GUEST COLUMN | by Dave Gladney
Several concurrent movements and initiatives hold the promise for creating seismic changes in U.S. education. The best known of these is the Common Core State Standards (CCSS), the state-led effort to provide a clear and consistent framework to prepare students for college and the workforce.
Meanwhile, the personalized learning movement—enabled by the development of adaptive technologies and “recommendation engines”—has gained significant traction in recent years. One driver in this movement is the growing use of “Big Data,” offering rich assessment information about students’ specific strengths and needs. The Shared Learning Collaborative is currently pilot testing a shared technology infrastructure designed to help states and districts provide teachers with the instructional data they need in order to create truly personalized learning opportunities based on students’ individual learning styles and needs.
The flip side of this involves locating just the right learning resources to address those needs. That’s where the Learning Resource Metadata Initiative (LRMI) comes in. Launched in June 2011 and co-led by the Association of Educational Publishers and Creative Commons, the LRMI is working to create and implement a standard tagging specification for learning resources that enables alignment to learning standards, such as the Common Core. The LRMI’s work extends the effort by Schema.org (a consortium involving search engine giants Microsoft Bing, Google, Yahoo!, and Yandex) to establish a standard method of tagging Web pages across the Internet.
Funded by the Bill & Melinda Gates Foundation and the William and Flora Hewlett Foundation, the LRMI holds the promise of supporting personalized learning by improving the “discoverability” of specific learning resources on the Web. Together, the existing Schema.org properties and LRMI education-specific properties will allow educators to search for materials using criteria such as the following:
Educational Use (such as assignment or group work)
Learning Resource Type (such as presentation or handout)
The LRMI specification is currently under consideration for adoption by Schema.org, and a number of publishers and content curators are tagging materials as part of a Proof of Concept phase. By early 2013, more than 1,000 resources will have been tagged, and that number is poised to mushroom as more and more learning resource providers realize the benefits of tagging their materials to the LRMI specification.
Upon approval by Schema.org, the LRMI specification would become the de facto standard metadata schema for learning resources. Why is this important? As more and more resources are tagged to the LRMI specification and as search engines add the specification to their crawl, educators can use the LRMI to pinpoint the exact learning resources they need at the exact time they need them.
For instance, consider the case of a fourth-grade teacher who is trying to help several struggling students with the following Common Core Reading Standard for Informational Text K-5:
Craft and Structure 4—Determine the meaning of general academic and domain-specific words or phrases in a text relevant to a grade 4 topic or subject area.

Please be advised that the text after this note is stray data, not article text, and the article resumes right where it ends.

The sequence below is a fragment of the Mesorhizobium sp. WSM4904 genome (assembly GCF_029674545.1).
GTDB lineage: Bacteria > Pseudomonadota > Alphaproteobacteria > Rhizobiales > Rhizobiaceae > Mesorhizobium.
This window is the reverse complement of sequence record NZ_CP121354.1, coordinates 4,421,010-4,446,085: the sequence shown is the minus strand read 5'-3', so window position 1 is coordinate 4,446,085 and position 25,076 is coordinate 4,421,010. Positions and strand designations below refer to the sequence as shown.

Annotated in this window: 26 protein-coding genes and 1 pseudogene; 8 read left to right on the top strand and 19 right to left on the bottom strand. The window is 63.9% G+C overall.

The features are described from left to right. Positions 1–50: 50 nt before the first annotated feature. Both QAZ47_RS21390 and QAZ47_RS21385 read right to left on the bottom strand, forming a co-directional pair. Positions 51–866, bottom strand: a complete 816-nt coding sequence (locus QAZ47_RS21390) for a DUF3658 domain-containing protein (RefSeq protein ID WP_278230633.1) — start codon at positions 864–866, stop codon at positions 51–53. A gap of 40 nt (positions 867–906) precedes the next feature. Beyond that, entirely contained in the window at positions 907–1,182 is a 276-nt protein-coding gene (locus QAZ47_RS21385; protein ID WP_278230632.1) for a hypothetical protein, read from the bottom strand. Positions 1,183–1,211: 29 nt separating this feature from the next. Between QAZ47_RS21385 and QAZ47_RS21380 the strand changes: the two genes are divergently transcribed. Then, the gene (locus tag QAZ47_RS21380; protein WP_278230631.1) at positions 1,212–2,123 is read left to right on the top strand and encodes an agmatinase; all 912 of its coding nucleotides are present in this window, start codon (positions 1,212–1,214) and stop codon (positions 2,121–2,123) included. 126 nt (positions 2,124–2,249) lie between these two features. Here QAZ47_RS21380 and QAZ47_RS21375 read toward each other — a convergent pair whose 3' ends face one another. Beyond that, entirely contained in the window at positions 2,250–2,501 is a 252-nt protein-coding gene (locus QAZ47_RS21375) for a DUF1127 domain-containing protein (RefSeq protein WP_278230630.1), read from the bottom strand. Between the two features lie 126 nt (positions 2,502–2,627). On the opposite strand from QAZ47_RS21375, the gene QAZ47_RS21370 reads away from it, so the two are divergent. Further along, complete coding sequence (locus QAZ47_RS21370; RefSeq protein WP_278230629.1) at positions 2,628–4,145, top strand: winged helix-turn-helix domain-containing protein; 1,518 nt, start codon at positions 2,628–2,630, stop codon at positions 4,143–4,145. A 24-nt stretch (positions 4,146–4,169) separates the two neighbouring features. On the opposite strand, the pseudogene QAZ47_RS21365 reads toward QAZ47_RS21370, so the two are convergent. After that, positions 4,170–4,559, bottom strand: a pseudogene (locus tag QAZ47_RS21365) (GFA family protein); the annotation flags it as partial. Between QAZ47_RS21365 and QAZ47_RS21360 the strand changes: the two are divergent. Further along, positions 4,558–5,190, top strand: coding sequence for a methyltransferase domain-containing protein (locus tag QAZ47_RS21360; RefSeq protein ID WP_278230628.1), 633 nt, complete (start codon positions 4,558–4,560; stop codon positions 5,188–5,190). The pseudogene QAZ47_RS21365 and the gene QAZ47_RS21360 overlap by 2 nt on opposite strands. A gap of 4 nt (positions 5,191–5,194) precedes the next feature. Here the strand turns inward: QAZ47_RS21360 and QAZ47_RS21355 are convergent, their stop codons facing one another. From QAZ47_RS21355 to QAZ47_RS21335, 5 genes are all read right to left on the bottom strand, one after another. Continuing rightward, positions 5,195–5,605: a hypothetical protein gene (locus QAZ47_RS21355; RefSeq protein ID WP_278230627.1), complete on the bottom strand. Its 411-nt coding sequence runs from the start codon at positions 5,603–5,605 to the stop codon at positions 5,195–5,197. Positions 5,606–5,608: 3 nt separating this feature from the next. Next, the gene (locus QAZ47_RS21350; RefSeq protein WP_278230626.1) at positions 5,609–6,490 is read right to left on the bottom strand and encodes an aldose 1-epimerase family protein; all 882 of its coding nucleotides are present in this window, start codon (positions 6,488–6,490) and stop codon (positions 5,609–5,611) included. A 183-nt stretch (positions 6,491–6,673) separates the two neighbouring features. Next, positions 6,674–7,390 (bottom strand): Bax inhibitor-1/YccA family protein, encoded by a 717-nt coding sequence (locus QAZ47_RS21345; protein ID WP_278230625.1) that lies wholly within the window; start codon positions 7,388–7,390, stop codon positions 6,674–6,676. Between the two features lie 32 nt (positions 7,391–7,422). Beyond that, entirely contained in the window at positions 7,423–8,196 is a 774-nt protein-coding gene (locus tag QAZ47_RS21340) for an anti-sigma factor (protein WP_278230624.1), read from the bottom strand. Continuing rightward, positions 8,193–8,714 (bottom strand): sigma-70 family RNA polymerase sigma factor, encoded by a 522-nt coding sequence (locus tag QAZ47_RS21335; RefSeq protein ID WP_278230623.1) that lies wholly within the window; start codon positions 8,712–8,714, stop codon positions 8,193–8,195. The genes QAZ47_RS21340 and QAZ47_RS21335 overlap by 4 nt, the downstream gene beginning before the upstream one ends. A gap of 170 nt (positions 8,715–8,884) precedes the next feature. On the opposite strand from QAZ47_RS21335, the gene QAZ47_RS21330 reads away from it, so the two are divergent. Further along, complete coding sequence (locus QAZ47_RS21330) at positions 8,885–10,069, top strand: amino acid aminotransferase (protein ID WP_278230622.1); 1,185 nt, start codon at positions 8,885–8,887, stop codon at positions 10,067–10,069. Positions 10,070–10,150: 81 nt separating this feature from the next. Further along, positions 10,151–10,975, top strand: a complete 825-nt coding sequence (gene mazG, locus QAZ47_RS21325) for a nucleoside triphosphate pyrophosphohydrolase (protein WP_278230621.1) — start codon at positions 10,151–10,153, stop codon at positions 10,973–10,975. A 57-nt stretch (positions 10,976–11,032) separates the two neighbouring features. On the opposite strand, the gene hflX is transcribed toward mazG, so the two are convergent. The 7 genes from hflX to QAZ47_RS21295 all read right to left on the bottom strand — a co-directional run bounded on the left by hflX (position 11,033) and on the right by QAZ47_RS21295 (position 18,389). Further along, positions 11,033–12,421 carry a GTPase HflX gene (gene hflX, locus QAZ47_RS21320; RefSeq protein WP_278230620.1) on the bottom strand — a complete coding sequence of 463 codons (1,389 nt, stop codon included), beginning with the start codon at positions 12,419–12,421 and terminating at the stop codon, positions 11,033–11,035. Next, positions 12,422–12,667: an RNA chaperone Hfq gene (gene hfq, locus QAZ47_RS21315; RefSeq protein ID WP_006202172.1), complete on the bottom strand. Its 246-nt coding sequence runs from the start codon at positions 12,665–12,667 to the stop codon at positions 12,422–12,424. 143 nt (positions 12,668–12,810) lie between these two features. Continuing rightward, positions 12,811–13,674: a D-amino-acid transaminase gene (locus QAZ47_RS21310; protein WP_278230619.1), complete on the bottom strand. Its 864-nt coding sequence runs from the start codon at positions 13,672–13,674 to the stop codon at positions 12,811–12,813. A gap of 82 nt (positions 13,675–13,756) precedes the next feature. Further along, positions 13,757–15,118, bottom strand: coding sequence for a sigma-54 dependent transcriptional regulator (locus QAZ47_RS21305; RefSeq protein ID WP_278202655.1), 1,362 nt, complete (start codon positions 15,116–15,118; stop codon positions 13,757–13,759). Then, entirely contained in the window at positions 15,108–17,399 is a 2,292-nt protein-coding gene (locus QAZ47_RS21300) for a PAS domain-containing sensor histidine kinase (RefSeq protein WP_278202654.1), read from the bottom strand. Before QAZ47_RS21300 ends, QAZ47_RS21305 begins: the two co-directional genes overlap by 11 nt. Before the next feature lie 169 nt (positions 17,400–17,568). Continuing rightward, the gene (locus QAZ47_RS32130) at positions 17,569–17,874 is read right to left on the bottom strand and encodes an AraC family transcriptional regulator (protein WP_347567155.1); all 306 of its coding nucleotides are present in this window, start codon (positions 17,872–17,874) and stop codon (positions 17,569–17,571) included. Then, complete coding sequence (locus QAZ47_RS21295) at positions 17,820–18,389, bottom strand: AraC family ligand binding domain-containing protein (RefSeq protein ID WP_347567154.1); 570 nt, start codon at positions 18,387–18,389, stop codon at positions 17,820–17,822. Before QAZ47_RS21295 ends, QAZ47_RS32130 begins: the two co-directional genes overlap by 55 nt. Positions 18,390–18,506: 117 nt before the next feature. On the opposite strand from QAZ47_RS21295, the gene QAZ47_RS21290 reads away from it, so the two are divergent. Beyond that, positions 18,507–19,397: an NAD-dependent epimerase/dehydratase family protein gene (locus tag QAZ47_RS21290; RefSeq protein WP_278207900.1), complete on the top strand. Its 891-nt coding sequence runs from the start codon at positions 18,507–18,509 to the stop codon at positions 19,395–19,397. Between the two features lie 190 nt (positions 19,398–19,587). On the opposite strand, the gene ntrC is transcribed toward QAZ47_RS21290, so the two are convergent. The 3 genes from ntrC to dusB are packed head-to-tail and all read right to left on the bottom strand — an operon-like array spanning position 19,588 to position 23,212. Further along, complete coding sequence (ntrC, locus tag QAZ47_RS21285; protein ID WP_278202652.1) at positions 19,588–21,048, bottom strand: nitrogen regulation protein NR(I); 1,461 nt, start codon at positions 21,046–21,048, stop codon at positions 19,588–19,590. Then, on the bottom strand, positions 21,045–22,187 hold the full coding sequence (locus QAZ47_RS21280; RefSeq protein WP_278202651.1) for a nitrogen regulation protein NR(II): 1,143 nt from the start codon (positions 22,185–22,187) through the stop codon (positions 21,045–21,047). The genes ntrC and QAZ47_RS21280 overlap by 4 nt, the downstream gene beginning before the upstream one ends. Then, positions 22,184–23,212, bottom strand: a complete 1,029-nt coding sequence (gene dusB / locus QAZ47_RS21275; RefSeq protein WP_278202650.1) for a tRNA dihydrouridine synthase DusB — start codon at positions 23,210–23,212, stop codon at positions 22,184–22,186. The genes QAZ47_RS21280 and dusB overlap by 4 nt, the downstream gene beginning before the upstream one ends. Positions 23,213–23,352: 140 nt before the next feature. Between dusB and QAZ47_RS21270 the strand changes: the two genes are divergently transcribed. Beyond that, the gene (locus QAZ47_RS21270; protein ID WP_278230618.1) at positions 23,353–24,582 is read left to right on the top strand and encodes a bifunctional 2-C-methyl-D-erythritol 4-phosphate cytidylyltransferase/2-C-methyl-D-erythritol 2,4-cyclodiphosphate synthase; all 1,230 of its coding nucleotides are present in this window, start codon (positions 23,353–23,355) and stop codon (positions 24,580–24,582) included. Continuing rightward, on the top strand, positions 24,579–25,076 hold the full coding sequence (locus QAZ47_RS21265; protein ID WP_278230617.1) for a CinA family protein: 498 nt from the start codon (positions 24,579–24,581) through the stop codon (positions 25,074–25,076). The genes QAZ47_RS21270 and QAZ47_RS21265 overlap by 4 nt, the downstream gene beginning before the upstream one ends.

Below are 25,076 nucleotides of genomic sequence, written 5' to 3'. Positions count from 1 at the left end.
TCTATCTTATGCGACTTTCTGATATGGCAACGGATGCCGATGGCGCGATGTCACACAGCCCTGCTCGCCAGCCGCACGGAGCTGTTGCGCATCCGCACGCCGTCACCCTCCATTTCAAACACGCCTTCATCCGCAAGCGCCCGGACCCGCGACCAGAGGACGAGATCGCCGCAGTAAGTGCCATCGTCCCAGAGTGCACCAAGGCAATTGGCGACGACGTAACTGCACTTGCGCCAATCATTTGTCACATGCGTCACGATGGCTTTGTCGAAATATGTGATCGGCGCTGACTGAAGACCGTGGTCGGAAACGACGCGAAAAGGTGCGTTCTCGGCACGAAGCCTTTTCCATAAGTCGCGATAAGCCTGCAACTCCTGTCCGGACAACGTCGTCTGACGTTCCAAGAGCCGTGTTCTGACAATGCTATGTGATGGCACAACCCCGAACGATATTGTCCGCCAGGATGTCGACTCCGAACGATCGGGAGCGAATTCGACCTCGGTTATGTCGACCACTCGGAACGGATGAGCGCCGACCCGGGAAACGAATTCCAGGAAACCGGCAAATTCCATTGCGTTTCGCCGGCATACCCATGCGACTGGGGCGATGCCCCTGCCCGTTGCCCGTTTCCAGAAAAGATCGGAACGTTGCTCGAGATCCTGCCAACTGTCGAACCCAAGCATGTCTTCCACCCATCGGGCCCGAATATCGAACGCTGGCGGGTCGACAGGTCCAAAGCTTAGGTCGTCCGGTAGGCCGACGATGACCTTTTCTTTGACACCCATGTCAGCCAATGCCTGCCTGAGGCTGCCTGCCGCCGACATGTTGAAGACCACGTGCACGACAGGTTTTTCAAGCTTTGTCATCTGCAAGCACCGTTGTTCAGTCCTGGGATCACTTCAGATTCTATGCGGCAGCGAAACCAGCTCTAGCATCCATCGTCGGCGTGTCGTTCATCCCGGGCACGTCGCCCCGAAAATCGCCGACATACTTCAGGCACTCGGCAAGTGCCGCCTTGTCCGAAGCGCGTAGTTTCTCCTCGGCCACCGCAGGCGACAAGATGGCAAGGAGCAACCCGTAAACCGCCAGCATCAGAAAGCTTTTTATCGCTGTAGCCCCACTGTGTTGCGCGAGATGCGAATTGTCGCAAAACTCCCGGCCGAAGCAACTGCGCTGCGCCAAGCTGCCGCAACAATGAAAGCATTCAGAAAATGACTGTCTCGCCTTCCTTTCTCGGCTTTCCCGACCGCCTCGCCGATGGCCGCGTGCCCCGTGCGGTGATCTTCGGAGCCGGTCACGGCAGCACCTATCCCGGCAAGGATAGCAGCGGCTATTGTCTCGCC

Say the specific topic under consideration is global warming, and the teacher wants to find an article aligned to that particular standard that is supported with comprehension questions and a writing activity. The material should also be appropriate for small-group work and designed to be completed in less than an hour.
A Google search for “global warming lesson plans” yields more than 1 million options. Finding a resource at the right grade level incorporating all of the teacher’s desired requirements that aligns to the specific standard could take an entire planning period, and even then the resource still might not offer everything the teacher wants.
Now consider that same search using the LRMI search criteria outlined above. In just a few clicks, the teacher could find a handful of targeted resources meeting the exact specifications required. That’s the potential power of the LRMI.
The need for such a metadata tagging system was clearly illustrated in an LRMI survey of educators conducted in spring 2012. Here are a few of the key findings:
–Nearly three in four educators (72.6 percent) said they search online for instructional resources at least several times a week.
–Two thirds of educators (66 percent) said they get too many “irrelevant results.”
–Nearly 9 in 10 educators (87.6 percent) said they would be more satisfied with Internet searches if they could filter results by standard instructional criteria such as grade level, subject area, and media type.
These results were echoed in the month-long Easy Access and Search for Education (EASE) awareness campaign, conducted by the LRMI throughout October 2012. Dozens of educators took time to post comments about their online search experiences, frustrations, and needs, and thousands more learned about the power of the LRMI to support education in their school or district.
While not as widely discussed as the Common Core State Standards, “Big Data,” or personalized education, the LRMI can play a vital role in supporting the success of all of them. By helping educators easily locate the most appropriate learning resources to meet specific needs, the LRMI provides a powerful tool in the effort to provide truly personalized learning opportunities for all students.
Dave Gladney is project manager of the Learning Resource Metadata Initiative for the Association of Educational Publishers. To learn more about this project, visit www.lrmi.net.